I can't wait to fly it!
Multi-purpose launch tower Print E-mail
Wednesday, 22 April 2009 11:26
Multi-Purpose launch towerAlmost 18 months ago I found an old telescoping light stand that was being thrown out. It seemed solid and I figured that I'd put it to use one day... Well, that day has come!

I've removed the telescoping sections and have now turned up a drop-in slug with a 1/8" launch rod fitted in the middle. I am half-way though making a 2nd one that will hold my launch rail as well as one for a 1/4" rod. It was flight-tested last weekend and am very happy with the results :)

More photos on Flickr
Atari 2600 Joystick Rocket Flights 1 & 2 Print E-mail
Sunday, 29 March 2009 12:24
The Atari 2600 Rocket takes to the skies!!

Perfect boost! Flying on an Estes C6-5, the joystick leapt off the rod and screamed straight up into the sky. The 2nd flight, however, was somewhat more dramatic!
Atari 2600 Joystick Rocket Print E-mail
Sunday, 29 March 2009 12:18
Atari 2600 Joystick RocketAs I was growing up, I was privileged to witness the dawn of the home video game era.

I had spent countless hours bashing a silver ball up and down an inclined play-field, utilising nothing but two fingers to manipulate a pair of rubber-coated flippers in a vain attempt to win a free game or beat the standing high score (typically held by someone called 'ACE', 'POO', 'ASS' or any one of a number of humorously creative three-letter words.)

Atari 2600 Joystick RocketVideo games slowly appeared, typically tucked away in the same smoke-filled rooms as their electromechanical counterparts. These rooms, often found out the back of the local Italian coffee shop, were not the places that the youth of the time should be visiting, or so our parents would have us believe.

1977 Was the dawn of an era as the Atari corporation released the Atari VCS and every kid wanted one.

So this is my hommagé to that time, a scratch-built Atari 2600 Joystick rocket!
Lord Neville 3rd Flys! Print E-mail
Sunday, 29 March 2009 11:39
Woke up today to very rocket-friendly weather! Not a breath of air in the sky. So I stuck a C6 up Lord Neville 3rd's clacker and hit the launch button...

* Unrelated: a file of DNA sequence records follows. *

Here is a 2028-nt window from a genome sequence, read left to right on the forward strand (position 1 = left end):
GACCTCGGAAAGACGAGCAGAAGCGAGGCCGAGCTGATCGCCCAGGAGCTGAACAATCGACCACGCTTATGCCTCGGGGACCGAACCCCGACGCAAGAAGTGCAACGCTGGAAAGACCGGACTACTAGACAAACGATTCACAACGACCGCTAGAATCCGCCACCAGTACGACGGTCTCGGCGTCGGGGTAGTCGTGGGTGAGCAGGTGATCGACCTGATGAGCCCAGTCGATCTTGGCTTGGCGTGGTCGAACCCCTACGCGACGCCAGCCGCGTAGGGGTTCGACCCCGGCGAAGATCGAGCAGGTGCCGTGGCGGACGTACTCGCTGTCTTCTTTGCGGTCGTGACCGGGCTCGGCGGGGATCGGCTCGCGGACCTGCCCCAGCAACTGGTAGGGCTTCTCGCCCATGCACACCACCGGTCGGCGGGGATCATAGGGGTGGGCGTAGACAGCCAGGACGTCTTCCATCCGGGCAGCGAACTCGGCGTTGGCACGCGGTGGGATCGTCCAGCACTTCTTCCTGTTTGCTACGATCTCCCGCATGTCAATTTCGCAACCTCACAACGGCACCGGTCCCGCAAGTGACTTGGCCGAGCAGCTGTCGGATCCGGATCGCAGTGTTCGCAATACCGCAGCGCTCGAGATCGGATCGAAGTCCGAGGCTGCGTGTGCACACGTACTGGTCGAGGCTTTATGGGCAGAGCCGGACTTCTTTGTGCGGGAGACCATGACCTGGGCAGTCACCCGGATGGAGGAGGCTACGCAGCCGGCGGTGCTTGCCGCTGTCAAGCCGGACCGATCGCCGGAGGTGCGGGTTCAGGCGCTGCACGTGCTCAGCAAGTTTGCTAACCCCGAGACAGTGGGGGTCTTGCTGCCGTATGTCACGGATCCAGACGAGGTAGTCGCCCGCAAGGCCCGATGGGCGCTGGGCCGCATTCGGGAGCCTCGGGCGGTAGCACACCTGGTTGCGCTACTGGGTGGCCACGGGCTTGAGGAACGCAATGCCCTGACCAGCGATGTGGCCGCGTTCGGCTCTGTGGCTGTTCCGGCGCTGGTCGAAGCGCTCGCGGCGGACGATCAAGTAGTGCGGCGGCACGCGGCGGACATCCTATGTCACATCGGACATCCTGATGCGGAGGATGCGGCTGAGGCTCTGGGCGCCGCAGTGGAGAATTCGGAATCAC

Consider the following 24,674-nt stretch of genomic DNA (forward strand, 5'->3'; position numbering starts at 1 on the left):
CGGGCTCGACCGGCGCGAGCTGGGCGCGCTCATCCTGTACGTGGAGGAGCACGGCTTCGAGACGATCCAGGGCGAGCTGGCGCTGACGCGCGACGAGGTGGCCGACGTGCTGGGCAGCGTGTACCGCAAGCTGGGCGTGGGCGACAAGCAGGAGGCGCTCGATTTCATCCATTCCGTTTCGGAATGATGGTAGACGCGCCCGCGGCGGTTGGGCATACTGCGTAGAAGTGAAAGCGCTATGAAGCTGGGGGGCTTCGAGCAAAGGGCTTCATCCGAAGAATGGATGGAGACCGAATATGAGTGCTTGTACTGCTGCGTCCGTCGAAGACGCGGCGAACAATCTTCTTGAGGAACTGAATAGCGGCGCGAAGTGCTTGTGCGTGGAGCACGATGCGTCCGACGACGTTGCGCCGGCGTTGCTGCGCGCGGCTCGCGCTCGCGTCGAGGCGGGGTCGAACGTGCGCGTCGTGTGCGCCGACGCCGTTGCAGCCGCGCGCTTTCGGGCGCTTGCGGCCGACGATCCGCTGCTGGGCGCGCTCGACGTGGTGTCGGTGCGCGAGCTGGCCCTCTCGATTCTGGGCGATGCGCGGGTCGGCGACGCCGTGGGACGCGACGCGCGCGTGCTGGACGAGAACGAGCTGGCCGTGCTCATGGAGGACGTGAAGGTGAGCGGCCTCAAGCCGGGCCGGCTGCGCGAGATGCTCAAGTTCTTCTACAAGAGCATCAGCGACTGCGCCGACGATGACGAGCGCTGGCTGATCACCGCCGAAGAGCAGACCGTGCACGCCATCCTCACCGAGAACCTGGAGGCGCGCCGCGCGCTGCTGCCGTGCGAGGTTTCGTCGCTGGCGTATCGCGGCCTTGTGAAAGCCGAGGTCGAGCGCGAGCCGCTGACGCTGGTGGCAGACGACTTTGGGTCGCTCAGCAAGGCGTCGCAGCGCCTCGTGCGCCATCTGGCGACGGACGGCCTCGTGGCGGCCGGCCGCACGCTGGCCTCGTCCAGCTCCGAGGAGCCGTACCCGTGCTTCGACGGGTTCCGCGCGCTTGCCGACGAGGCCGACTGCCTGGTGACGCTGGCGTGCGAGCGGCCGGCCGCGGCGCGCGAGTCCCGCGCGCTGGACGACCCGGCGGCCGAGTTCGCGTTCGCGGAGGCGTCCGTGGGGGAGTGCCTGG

Not quite what I was hoping for but some more nose weight should fix the stability issues :)
Lord Neville 3rd Print E-mail
Friday, 20 March 2009 10:24
I built this a little while ago and still waiting to fly it. But since I had the camera out, I figured that I'd take a few photos and put them up!

Lord Neville 3rd

Scratch-Built model rocket. Three ping-pong balls make up the 'feet' BT50 body tube with an 18mm motor mount & BT50 nosecone. So, will it fly??!!
Red & White scratch rebuild Print E-mail
Tuesday, 17 March 2009 00:47
I've been doing a bit of re-building recently, another disaster now repaired. Once Called "The Big Nuke", a bonus delay on an Aerotech motor saw a zipper tear down both sides to just above the bottom of the 'check' mark around the top. I got myself motivated, trimmed off the top 3 or 4 inches and gave it a new lick of paint. Now simply called "Red & White" (because I can't think of a better name) has flown again! First video on an E9, the 2nd (after the jump) is on an E30. Flys like a charm and looks super under its matching red & white parachute!

Rebuilt Mini Mean Machine Print E-mail
Tuesday, 17 March 2009 00:39
At the end of January, I took a trip to Benalla with a boot-load of rockets. Some few well, while others didn't go as planned. My scratch-built Mini Mean Machine was one of the casualties. Originally launched to an absurd height on a D13 RMS motor, it came back down without the aid of a parachute (it was still tucked away in the end of the body tube). I managed to save almost 1/2 the length of the rocket, rebuilt it, repainted it and last week put it up again on a more realistic A8 motor. It was a fine flight with perfect recovery. Here's the video: